Email of the day on the high cost of electric vehicle subsidies
Comment of the Day

May 17 2018

Commentary by Eoin Treacy

Email of the day on the high cost of electric vehicle subsidies

I just returned from a very eye-opening trip to Arizona, visiting Scottsdale (in the Sonoran desert) and the mountains of Northwestern Arizona. We flew into Phoenix and drove a lot. We saw zero Teslas. I'm told there are a few around Phoenix. But with the poor performance of electric vehicles in both cold and hot environments, it probably should not be shocking.

Going to Arizona from California is like going from lala land, where the majority of people are drinking weird kool-aid, to the real world, where people work for a living, dislike taxes, and are really concerned about the massive influx of Californians who are oddly leaving their dream state.

Electric car enthusiasts here in CA get the pleasure of paying $0.38/kwh for their electricity, FAR above the advertised $0.12/kwh, thanks to tiered billing and some of the highest real electric rates in the nation. When an electric car is parked in every driveway, neighborhood power distribution systems will be grossly overloaded (recharging typically starts after 6pm and finishes before 8am, compressing the "average" load on power networks). So, these systems will have to be replaced at taxpayer or ratepayer expense, with lower income people getting no benefits but definitely sharing substantially in the costs.

All this means that one of the highest tax states in the Union will become far higher taxed, both in direct taxes and indirect taxes like state mandated burdens on electricity ratepayers. Meanwhile gas taxes remain some of the highest in the nation, and will only go higher, putting yet more burden on the lower income folks.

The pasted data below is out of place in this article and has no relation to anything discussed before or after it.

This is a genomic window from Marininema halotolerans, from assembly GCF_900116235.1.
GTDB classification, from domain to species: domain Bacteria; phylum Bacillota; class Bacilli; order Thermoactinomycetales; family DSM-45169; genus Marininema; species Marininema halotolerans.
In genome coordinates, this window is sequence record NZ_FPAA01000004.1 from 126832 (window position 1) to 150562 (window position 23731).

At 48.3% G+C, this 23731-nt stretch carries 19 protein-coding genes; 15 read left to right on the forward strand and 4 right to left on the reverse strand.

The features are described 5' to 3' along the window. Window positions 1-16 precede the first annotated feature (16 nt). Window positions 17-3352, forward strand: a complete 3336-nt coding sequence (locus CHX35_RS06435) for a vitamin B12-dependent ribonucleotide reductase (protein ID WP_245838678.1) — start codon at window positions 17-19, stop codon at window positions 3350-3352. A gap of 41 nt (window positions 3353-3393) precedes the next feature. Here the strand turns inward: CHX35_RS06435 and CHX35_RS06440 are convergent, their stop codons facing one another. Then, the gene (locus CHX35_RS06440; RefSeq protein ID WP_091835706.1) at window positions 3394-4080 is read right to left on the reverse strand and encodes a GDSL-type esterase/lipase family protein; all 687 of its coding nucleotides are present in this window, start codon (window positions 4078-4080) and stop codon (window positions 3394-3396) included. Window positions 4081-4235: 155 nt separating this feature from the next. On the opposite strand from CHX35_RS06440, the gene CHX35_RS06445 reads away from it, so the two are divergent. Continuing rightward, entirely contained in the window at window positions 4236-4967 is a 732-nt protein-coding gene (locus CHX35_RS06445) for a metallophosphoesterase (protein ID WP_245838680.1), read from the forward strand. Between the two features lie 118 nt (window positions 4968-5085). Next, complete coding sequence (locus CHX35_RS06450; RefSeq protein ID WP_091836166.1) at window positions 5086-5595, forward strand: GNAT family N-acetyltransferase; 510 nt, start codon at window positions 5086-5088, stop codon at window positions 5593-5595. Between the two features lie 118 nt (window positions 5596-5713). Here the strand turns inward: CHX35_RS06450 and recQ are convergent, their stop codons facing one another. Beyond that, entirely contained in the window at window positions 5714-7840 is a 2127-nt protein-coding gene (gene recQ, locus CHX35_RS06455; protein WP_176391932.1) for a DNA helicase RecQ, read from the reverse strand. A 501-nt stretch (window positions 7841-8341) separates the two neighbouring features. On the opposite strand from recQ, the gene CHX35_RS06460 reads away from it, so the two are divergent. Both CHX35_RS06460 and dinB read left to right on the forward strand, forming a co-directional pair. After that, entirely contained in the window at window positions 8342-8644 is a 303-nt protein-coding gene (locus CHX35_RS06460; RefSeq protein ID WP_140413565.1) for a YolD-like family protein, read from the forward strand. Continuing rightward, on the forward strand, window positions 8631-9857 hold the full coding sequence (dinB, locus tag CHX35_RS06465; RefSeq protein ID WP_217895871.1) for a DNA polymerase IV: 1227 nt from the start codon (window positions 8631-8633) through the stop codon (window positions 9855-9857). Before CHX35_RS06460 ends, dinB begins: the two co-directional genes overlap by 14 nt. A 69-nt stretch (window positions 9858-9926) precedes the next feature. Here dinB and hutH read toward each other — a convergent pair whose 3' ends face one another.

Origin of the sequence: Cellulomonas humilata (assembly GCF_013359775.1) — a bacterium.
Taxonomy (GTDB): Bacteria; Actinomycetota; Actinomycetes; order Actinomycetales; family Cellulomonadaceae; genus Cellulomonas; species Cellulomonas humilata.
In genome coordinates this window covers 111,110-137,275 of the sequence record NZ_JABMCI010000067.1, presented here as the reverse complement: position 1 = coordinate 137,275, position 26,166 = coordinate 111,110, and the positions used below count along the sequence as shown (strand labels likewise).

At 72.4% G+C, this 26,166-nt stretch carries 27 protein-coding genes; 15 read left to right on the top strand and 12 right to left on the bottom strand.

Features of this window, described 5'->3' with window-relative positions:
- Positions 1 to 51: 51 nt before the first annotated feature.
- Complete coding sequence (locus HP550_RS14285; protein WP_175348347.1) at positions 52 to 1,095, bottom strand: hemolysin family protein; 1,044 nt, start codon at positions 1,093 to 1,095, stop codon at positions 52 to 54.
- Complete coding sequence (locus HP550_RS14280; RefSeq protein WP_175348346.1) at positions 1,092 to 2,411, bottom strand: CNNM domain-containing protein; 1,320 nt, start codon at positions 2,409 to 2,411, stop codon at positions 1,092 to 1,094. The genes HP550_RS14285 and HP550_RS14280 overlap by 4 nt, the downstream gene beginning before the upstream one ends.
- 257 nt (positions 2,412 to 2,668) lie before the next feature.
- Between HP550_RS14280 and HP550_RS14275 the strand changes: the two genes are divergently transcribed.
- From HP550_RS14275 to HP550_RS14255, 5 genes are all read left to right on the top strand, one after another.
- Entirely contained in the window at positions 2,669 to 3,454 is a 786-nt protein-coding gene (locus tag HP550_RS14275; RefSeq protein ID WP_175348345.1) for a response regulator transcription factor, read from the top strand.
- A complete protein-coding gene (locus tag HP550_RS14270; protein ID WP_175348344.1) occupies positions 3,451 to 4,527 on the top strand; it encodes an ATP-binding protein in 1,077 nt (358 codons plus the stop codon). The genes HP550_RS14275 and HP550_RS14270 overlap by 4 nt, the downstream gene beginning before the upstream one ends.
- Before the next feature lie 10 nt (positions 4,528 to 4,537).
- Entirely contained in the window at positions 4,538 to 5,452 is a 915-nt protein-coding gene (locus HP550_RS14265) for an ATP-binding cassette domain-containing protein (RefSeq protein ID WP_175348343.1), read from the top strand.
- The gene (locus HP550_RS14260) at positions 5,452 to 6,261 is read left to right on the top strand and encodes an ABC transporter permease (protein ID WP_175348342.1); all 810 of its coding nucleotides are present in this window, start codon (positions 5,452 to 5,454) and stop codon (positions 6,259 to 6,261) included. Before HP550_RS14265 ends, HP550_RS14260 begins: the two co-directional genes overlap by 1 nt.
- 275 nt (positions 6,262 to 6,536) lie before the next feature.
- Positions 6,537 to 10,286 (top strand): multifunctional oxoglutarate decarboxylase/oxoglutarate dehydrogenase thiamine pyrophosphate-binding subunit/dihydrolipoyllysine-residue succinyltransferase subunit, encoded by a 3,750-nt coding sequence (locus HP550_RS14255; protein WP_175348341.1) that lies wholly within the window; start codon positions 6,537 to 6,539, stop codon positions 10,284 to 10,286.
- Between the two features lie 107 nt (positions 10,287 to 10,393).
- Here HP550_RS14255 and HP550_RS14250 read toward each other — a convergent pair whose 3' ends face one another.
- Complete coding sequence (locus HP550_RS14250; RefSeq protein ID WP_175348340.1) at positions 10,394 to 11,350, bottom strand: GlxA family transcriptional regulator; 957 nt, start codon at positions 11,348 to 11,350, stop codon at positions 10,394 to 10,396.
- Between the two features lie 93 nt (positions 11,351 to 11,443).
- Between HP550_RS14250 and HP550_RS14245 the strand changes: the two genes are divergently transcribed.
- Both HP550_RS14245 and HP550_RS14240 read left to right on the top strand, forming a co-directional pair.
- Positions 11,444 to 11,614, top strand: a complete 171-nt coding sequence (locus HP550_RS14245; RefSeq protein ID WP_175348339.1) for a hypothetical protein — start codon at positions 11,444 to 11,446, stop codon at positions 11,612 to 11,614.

Meanwhile, the exodus of retirees naturally accelerates.

Eoin Treacy's view

Thank you for this illuminated article. Filling up in California right now is definitely resulting in sticker shock with premium at $3.67 at Costco and testing $4 on the westside of LA. Electric vehicles have come a long way in terms of both efficiency and range but still have a long way to go in order to fully displace the internal combustion engine. Thanks also for the educative report from Continental Economics which I’m sure will be appreciated by subscribers. Here is a section:

The newest ZEVs are impressive technologically. But there is no economic basis for the billions of dollars spent subsidizing their adoption. The entire premise for subsidizing ZEVs and the infrastructure needed to power them—reduced air pollution and lower CO2 emissions—is flawed.

The simple fact is that, because of stringent emissions standards and low-sulfur gasoline, new ICVs today emit very little pollution, and they will emit even less in the future. Compared with new ICVs, ZEVs charged with the forecast mix of electric generation will emit more criteria air pollutants—SO2, NOx, and particulates—not less. And although ZEVs will emit less CO2 than ICVs, the projected reduction in CO2 emissions, below 1% of total forecast U.S. CO2 emissions, will have no measurable impact on climate and, hence, no economic value.

ZEV subsidies also impose disproportionate costs on lower-income consumers to benefit higher-income ones. Historically, ZEV purchasers have had much higher household incomes than average. Moreover, ZEV purchasers are primarily homeowners, who benefit not only from subsidies to purchase their vehicles but also from subsidies to install charging and solar PV systems.

ZEV purchasers who install behind-the-meter solar PV reap additional subsidies by not paying the full costs of providing them with backup power, not paying the full costs for upgrading local electric utility distribution systems to support their ZEVs, and not paying the full costs of utility-owned public charging stations that they can use.

This report makes the highly relevant point, which others have also made, that the primary environment benefit from electric vehicles lies not so much in that they are zero emission but rather in what the feed stock is for the electricity that is used to charge them. In the USA that is natural gas and coal primarily. In Europe it’s coal, nuclear, wind and solar. For the majority of Asia, it’s coal. Without a major shift in energy infrastructure electric cars might as well be burning coal.

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